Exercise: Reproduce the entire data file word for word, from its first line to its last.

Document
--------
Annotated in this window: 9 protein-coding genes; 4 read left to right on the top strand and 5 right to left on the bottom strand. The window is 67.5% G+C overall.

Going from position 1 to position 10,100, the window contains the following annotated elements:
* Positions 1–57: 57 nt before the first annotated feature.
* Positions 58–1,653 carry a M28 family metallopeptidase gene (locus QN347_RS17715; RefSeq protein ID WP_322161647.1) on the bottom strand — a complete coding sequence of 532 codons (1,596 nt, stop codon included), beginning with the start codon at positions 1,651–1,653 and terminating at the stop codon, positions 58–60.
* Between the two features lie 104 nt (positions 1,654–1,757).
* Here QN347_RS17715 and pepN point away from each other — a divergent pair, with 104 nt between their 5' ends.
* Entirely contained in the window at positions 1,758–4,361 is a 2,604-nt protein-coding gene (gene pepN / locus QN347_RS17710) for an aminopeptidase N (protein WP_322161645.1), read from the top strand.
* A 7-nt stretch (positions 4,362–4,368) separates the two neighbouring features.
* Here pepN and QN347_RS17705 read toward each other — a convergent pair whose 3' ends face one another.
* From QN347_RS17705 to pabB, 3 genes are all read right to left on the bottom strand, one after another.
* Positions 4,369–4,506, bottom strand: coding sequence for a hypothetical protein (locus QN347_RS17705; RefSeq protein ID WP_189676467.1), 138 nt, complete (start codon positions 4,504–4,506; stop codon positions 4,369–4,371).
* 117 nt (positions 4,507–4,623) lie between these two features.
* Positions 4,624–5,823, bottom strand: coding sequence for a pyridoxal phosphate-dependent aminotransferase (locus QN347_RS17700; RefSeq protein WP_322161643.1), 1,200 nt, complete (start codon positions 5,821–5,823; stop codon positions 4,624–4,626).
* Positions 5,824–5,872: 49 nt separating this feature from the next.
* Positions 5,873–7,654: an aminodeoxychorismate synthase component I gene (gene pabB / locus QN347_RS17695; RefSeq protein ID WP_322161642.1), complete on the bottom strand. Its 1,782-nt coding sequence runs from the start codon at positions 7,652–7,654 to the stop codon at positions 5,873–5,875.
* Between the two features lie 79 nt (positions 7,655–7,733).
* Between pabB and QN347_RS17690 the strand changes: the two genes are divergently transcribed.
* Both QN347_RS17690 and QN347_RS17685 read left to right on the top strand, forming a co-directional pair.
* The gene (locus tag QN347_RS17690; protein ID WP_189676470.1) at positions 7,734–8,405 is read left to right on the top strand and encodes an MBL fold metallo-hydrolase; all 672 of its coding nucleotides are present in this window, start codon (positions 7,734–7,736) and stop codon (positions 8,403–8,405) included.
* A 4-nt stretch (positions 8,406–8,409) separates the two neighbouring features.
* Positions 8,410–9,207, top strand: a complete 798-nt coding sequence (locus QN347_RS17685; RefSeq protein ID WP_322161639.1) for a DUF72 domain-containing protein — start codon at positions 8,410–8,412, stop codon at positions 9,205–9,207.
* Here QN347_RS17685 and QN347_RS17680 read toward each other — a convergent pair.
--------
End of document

Annotated in this window: 9 protein-coding genes; 4 read left to right on the top strand and 5 right to left on the bottom strand. The window is 67.5% G+C overall.

Going from position 1 to position 10,100, the window contains the following annotated elements:
* Positions 1–57: 57 nt before the first annotated feature.
* Positions 58–1,653 carry a M28 family metallopeptidase gene (locus QN347_RS17715; RefSeq protein ID WP_322161647.1) on the bottom strand — a complete coding sequence of 532 codons (1,596 nt, stop codon included), beginning with the start codon at positions 1,651–1,653 and terminating at the stop codon, positions 58–60.
* Between the two features lie 104 nt (positions 1,654–1,757).
* Here QN347_RS17715 and pepN point away from each other — a divergent pair, with 104 nt between their 5' ends.
* Entirely contained in the window at positions 1,758–4,361 is a 2,604-nt protein-coding gene (gene pepN / locus QN347_RS17710) for an aminopeptidase N (protein WP_322161645.1), read from the top strand.
* A 7-nt stretch (positions 4,362–4,368) separates the two neighbouring features.
* Here pepN and QN347_RS17705 read toward each other — a convergent pair whose 3' ends face one another.
* From QN347_RS17705 to pabB, 3 genes are all read right to left on the bottom strand, one after another.
* Positions 4,369–4,506, bottom strand: coding sequence for a hypothetical protein (locus QN347_RS17705; RefSeq protein ID WP_189676467.1), 138 nt, complete (start codon positions 4,504–4,506; stop codon positions 4,369–4,371).
* 117 nt (positions 4,507–4,623) lie between these two features.
* Positions 4,624–5,823, bottom strand: coding sequence for a pyridoxal phosphate-dependent aminotransferase (locus QN347_RS17700; RefSeq protein WP_322161643.1), 1,200 nt, complete (start codon positions 5,821–5,823; stop codon positions 4,624–4,626).
* Positions 5,824–5,872: 49 nt separating this feature from the next.
* Positions 5,873–7,654: an aminodeoxychorismate synthase component I gene (gene pabB / locus QN347_RS17695; RefSeq protein ID WP_322161642.1), complete on the bottom strand. Its 1,782-nt coding sequence runs from the start codon at positions 7,652–7,654 to the stop codon at positions 5,873–5,875.
* Between the two features lie 79 nt (positions 7,655–7,733).
* Between pabB and QN347_RS17690 the strand changes: the two genes are divergently transcribed.
* Both QN347_RS17690 and QN347_RS17685 read left to right on the top strand, forming a co-directional pair.
* The gene (locus tag QN347_RS17690; protein ID WP_189676470.1) at positions 7,734–8,405 is read left to right on the top strand and encodes an MBL fold metallo-hydrolase; all 672 of its coding nucleotides are present in this window, start codon (positions 7,734–7,736) and stop codon (positions 8,403–8,405) included.
* A 4-nt stretch (positions 8,406–8,409) separates the two neighbouring features.
* Positions 8,410–9,207, top strand: a complete 798-nt coding sequence (locus QN347_RS17685; RefSeq protein ID WP_322161639.1) for a DUF72 domain-containing protein — start codon at positions 8,410–8,412, stop codon at positions 9,205–9,207.
* Here QN347_RS17685 and QN347_RS17680 read toward each other — a convergent pair.